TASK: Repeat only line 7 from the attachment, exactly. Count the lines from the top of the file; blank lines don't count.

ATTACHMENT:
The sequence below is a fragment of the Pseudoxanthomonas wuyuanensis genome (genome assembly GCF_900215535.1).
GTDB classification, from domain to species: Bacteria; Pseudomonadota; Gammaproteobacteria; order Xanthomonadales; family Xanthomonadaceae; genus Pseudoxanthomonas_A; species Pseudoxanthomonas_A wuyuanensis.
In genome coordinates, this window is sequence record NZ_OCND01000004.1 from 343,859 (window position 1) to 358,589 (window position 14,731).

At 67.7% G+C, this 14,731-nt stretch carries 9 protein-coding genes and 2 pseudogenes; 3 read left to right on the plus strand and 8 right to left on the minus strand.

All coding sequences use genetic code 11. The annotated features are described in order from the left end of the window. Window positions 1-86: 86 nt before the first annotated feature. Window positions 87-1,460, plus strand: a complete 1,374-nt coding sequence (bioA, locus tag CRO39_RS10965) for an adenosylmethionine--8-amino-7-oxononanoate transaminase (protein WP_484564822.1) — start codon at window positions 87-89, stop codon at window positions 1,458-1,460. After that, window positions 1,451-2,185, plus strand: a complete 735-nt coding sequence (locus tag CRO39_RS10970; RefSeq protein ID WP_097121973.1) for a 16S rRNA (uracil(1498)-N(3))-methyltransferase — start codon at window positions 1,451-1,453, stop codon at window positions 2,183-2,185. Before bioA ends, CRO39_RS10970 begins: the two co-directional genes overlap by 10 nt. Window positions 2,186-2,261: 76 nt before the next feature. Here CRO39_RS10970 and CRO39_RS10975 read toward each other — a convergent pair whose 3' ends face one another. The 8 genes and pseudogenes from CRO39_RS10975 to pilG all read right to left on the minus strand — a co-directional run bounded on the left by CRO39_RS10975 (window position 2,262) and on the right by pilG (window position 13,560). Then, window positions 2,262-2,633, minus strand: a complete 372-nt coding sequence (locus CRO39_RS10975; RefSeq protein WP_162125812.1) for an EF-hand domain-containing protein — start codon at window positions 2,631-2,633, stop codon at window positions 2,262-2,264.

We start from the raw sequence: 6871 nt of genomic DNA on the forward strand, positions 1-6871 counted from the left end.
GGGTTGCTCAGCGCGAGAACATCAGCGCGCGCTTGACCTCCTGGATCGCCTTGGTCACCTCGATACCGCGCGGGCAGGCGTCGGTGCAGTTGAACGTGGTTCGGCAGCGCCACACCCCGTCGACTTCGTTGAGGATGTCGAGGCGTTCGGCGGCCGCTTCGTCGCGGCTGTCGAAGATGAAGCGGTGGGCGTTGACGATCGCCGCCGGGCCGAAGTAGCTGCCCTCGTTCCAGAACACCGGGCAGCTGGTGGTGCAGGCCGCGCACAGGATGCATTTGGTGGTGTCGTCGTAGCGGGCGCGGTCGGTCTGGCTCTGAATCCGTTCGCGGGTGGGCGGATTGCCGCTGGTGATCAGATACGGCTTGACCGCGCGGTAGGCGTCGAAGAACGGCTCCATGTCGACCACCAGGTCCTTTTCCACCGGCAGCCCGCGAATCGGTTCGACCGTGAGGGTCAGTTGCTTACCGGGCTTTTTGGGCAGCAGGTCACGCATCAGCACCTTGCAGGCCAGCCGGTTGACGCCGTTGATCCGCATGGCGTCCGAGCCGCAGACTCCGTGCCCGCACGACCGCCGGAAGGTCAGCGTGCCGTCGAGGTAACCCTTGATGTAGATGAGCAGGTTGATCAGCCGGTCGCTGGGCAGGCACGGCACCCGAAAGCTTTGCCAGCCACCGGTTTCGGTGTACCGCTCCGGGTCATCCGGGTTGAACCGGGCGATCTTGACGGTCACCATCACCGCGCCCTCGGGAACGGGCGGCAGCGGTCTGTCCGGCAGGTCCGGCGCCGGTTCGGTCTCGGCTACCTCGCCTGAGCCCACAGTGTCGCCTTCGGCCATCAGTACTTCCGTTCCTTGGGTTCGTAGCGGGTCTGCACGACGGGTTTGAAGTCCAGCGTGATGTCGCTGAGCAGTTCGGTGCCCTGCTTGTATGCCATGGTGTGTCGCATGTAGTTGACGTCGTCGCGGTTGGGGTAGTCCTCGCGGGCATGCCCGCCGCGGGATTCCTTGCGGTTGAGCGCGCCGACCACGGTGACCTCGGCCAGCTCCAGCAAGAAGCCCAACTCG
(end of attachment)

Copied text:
GGGTTGCTCAGCGCGAGAACATCAGCGCGCGCTTGACCTCCTGGATCGCCTTGGTCACCTCGATACCGCGCGGGCAGGCGTCGGTGCAGTTGAACGTGGTTCGGCAGCGCCACACCCCGTCGACTTCGTTGAGGATGTCGAGGCGTTCGGCGGCCGCTTCGTCGCGGCTGTCGAAGATGAAGCGGTGGGCGTTGACGATCGCCGCCGGGCCGAAGTAGCTGCCCTCGTTCCAGAACACCGGGCAGCTGGTGGTGCAGGCCGCGCACAGGATGCATTTGGTGGTGTCGTCGTAGCGGGCGCGGTCGGTCTGGCTCTGAATCCGTTCGCGGGTGGGCGGATTGCCGCTGGTGATCAGATACGGCTTGACCGCGCGGTAGGCGTCGAAGAACGGCTCCATGTCGACCACCAGGTCCTTTTCCACCGGCAGCCCGCGAATCGGTTCGACCGTGAGGGTCAGTTGCTTACCGGGCTTTTTGGGCAGCAGGTCACGCATCAGCACCTTGCAGGCCAGCCGGTTGACGCCGTTGATCCGCATGGCGTCCGAGCCGCAGACTCCGTGCCCGCACGACCGCCGGAAGGTCAGCGTGCCGTCGAGGTAACCCTTGATGTAGATGAGCAGGTTGATCAGCCGGTCGCTGGGCAGGCACGGCACCCGAAAGCTTTGCCAGCCACCGGTTTCGGTGTACCGCTCCGGGTCATCCGGGTTGAACCGGGCGATCTTGACGGTCACCATCACCGCGCCCTCGGGAACGGGCGGCAGCGGTCTGTCCGGCAGGTCCGGCGCCGGTTCGGTCTCGGCTACCTCGCCTGAGCCCACAGTGTCGCCTTCGGCCATCAGTACTTCCGTTCCTTGGGTTCGTAGCGGGTCTGCACGACGGGTTTGAAGTCCAGCGTGATGTCGCTGAGCAGTTCGGTGCCCTGCTTGTATGCCATGGTGTGTCGCATGTAGTTGACGTCGTCGCGGTTGGGGTAGTCCTCGCGGGCATGCCCGCCGCGGGATTCCTTGCGGTTGAGCGCGCCGACCACGGTGACCTCGGCCAGCTCCAGCAAGAAGCCCAACTCG